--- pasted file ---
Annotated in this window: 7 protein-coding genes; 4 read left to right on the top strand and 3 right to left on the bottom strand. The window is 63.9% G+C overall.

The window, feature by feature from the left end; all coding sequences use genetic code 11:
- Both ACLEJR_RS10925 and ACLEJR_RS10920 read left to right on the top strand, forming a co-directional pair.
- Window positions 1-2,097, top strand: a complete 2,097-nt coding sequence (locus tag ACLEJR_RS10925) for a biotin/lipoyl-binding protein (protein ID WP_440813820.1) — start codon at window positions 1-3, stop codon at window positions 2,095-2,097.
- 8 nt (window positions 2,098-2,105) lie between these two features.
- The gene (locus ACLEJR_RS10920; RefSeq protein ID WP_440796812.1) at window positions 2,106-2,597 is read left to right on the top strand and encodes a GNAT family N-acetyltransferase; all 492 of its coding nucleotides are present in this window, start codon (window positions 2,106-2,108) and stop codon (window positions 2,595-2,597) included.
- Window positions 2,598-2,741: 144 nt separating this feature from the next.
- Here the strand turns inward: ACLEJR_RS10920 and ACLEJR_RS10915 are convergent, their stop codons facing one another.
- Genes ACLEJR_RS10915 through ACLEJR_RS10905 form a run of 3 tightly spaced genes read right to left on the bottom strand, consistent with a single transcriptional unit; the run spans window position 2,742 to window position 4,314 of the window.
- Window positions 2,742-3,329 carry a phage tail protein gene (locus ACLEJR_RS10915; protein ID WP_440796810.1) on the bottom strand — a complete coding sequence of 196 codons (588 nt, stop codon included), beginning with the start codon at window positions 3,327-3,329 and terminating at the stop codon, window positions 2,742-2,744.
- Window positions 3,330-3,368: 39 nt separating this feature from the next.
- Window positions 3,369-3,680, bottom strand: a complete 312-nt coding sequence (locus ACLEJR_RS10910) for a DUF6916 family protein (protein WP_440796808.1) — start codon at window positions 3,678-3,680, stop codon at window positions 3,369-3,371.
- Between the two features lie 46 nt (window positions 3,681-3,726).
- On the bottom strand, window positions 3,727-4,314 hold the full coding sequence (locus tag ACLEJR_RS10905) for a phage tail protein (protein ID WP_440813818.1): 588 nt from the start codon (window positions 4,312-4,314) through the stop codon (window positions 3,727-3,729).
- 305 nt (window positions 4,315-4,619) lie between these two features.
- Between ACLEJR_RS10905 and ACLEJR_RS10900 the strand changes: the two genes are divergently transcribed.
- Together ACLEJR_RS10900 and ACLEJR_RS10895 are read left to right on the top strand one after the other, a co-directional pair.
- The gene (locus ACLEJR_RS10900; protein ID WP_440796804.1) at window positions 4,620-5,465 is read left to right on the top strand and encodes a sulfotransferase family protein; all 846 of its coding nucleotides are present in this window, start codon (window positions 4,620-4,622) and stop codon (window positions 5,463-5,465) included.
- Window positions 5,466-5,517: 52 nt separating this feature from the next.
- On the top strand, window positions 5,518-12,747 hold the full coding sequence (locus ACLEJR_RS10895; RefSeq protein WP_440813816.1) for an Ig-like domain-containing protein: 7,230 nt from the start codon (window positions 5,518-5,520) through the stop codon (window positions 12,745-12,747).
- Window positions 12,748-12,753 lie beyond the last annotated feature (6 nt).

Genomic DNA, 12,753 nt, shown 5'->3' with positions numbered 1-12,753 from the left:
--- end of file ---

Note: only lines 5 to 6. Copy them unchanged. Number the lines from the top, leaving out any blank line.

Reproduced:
- 8 nt (window positions 2,098-2,105) lie between these two features.
- The gene (locus ACLEJR_RS10920; RefSeq protein ID WP_440796812.1) at window positions 2,106-2,597 is read left to right on the top strand and encodes a GNAT family N-acetyltransferase; all 492 of its coding nucleotides are present in this window, start codon (window positions 2,106-2,108) and stop codon (window positions 2,595-2,597) included.